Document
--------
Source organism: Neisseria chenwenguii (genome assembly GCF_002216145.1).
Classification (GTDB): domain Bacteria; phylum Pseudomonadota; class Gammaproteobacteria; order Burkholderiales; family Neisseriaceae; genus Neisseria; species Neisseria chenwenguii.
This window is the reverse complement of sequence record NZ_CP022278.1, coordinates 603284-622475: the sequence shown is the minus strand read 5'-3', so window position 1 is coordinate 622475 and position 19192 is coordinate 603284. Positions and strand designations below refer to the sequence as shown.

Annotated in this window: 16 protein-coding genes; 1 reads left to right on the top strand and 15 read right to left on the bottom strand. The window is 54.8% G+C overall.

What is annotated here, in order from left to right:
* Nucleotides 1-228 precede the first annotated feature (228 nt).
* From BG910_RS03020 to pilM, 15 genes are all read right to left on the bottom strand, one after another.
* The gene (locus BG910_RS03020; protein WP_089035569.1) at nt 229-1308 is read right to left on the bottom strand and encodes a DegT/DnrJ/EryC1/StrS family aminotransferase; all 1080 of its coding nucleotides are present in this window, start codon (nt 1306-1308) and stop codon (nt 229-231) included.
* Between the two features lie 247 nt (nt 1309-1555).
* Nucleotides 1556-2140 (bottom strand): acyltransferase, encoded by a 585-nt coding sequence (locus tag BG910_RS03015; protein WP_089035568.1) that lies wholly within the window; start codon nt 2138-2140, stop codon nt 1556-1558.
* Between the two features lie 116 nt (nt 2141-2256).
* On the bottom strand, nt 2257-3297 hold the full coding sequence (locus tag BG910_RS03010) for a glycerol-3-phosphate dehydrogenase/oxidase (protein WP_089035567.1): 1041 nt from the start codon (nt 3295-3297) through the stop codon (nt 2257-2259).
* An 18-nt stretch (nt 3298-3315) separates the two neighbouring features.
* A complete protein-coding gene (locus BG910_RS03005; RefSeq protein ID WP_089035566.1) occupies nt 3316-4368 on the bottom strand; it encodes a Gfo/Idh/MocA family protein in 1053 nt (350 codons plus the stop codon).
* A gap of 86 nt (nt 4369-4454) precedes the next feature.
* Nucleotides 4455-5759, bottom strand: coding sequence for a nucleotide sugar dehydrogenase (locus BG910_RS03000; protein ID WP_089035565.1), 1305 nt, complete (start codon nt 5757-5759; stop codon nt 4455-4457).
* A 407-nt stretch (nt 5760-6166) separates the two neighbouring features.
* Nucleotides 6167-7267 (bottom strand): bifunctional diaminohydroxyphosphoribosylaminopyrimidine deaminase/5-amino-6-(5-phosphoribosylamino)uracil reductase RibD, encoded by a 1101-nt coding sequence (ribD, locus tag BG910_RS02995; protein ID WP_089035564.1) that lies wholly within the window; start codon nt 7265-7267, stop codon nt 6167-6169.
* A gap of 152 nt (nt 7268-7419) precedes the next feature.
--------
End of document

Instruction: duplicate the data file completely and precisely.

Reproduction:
Source organism: Neisseria chenwenguii (genome assembly GCF_002216145.1).
Classification (GTDB): domain Bacteria; phylum Pseudomonadota; class Gammaproteobacteria; order Burkholderiales; family Neisseriaceae; genus Neisseria; species Neisseria chenwenguii.
This window is the reverse complement of sequence record NZ_CP022278.1, coordinates 603284-622475: the sequence shown is the minus strand read 5'-3', so window position 1 is coordinate 622475 and position 19192 is coordinate 603284. Positions and strand designations below refer to the sequence as shown.

Annotated in this window: 16 protein-coding genes; 1 reads left to right on the top strand and 15 read right to left on the bottom strand. The window is 54.8% G+C overall.

What is annotated here, in order from left to right:
* Nucleotides 1-228 precede the first annotated feature (228 nt).
* From BG910_RS03020 to pilM, 15 genes are all read right to left on the bottom strand, one after another.
* The gene (locus BG910_RS03020; protein WP_089035569.1) at nt 229-1308 is read right to left on the bottom strand and encodes a DegT/DnrJ/EryC1/StrS family aminotransferase; all 1080 of its coding nucleotides are present in this window, start codon (nt 1306-1308) and stop codon (nt 229-231) included.
* Between the two features lie 247 nt (nt 1309-1555).
* Nucleotides 1556-2140 (bottom strand): acyltransferase, encoded by a 585-nt coding sequence (locus tag BG910_RS03015; protein WP_089035568.1) that lies wholly within the window; start codon nt 2138-2140, stop codon nt 1556-1558.
* Between the two features lie 116 nt (nt 2141-2256).
* On the bottom strand, nt 2257-3297 hold the full coding sequence (locus tag BG910_RS03010) for a glycerol-3-phosphate dehydrogenase/oxidase (protein WP_089035567.1): 1041 nt from the start codon (nt 3295-3297) through the stop codon (nt 2257-2259).
* An 18-nt stretch (nt 3298-3315) separates the two neighbouring features.
* A complete protein-coding gene (locus BG910_RS03005; RefSeq protein ID WP_089035566.1) occupies nt 3316-4368 on the bottom strand; it encodes a Gfo/Idh/MocA family protein in 1053 nt (350 codons plus the stop codon).
* A gap of 86 nt (nt 4369-4454) precedes the next feature.
* Nucleotides 4455-5759, bottom strand: coding sequence for a nucleotide sugar dehydrogenase (locus BG910_RS03000; protein ID WP_089035565.1), 1305 nt, complete (start codon nt 5757-5759; stop codon nt 4455-4457).
* A 407-nt stretch (nt 5760-6166) separates the two neighbouring features.
* Nucleotides 6167-7267 (bottom strand): bifunctional diaminohydroxyphosphoribosylaminopyrimidine deaminase/5-amino-6-(5-phosphoribosylamino)uracil reductase RibD, encoded by a 1101-nt coding sequence (ribD, locus tag BG910_RS02995; protein ID WP_089035564.1) that lies wholly within the window; start codon nt 7265-7267, stop codon nt 6167-6169.
* A gap of 152 nt (nt 7268-7419) precedes the next feature.